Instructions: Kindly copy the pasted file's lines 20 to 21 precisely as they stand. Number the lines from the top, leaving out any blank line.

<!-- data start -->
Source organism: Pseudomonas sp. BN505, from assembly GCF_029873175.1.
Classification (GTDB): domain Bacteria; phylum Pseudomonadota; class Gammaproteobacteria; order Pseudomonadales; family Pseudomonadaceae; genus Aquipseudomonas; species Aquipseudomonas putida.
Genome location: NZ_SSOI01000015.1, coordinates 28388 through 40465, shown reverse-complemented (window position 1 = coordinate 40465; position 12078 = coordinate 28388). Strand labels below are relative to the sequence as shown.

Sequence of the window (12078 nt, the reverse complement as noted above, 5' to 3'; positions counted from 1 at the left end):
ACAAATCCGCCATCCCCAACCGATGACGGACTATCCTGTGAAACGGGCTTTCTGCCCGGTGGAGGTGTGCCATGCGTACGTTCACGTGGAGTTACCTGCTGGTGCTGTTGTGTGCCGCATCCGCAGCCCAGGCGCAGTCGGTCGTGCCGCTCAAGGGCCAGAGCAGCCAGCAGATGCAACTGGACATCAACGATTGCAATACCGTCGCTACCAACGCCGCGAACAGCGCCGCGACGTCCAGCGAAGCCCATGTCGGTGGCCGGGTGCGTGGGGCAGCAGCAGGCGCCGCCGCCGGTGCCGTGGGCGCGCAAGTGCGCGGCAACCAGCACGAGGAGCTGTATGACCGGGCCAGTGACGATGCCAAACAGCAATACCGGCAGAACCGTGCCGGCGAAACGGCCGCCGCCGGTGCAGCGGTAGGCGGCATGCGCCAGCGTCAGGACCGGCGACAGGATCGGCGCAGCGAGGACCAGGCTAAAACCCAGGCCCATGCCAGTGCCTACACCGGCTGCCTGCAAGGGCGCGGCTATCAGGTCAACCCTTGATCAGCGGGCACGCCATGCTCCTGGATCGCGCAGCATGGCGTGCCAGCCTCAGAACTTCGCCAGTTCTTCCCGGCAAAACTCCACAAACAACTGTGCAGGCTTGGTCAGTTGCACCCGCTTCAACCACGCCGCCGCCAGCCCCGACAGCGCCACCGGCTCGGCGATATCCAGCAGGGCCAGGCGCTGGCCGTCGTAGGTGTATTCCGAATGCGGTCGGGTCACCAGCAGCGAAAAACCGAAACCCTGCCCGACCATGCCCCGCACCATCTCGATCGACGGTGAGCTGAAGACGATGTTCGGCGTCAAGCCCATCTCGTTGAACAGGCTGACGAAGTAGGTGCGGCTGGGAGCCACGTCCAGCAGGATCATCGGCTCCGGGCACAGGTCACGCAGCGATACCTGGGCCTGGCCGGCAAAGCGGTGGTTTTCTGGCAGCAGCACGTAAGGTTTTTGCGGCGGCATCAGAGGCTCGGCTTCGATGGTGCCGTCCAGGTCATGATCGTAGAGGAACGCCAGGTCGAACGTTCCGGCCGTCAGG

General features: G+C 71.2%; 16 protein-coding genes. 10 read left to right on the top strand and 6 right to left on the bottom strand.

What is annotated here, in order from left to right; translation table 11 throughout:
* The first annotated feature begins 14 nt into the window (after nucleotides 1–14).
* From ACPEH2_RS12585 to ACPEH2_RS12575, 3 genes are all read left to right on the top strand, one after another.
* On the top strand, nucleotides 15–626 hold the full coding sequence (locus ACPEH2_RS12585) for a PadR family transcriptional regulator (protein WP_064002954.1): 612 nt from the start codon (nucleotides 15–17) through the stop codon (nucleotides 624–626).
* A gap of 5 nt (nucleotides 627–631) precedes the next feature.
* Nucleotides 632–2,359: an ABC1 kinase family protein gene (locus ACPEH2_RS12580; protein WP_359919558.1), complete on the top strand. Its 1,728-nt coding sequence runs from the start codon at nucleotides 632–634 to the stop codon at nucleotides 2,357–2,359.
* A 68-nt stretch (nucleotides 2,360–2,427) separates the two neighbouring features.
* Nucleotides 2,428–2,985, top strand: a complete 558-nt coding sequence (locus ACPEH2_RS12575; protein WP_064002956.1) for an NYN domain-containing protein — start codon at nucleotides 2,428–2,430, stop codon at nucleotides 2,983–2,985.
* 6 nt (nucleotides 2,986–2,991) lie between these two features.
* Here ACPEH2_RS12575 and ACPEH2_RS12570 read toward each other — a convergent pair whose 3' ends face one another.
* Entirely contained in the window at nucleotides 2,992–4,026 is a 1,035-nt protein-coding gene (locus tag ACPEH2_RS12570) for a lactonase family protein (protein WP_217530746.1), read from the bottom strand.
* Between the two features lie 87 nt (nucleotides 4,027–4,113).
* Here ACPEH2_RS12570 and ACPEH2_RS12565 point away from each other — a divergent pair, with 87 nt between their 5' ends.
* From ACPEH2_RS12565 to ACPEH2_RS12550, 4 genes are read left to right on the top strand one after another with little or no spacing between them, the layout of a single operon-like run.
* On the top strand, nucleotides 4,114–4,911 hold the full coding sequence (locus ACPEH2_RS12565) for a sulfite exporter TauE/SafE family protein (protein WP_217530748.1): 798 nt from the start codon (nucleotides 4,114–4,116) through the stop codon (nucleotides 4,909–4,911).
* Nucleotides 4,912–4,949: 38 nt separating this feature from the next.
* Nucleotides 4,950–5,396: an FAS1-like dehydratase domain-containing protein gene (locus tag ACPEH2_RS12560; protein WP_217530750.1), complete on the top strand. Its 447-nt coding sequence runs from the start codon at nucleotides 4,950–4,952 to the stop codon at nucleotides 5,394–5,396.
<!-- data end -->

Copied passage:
* From ACPEH2_RS12565 to ACPEH2_RS12550, 4 genes are read left to right on the top strand one after another with little or no spacing between them, the layout of a single operon-like run.
* On the top strand, nucleotides 4,114–4,911 hold the full coding sequence (locus ACPEH2_RS12565) for a sulfite exporter TauE/SafE family protein (protein WP_217530748.1): 798 nt from the start codon (nucleotides 4,114–4,116) through the stop codon (nucleotides 4,909–4,911).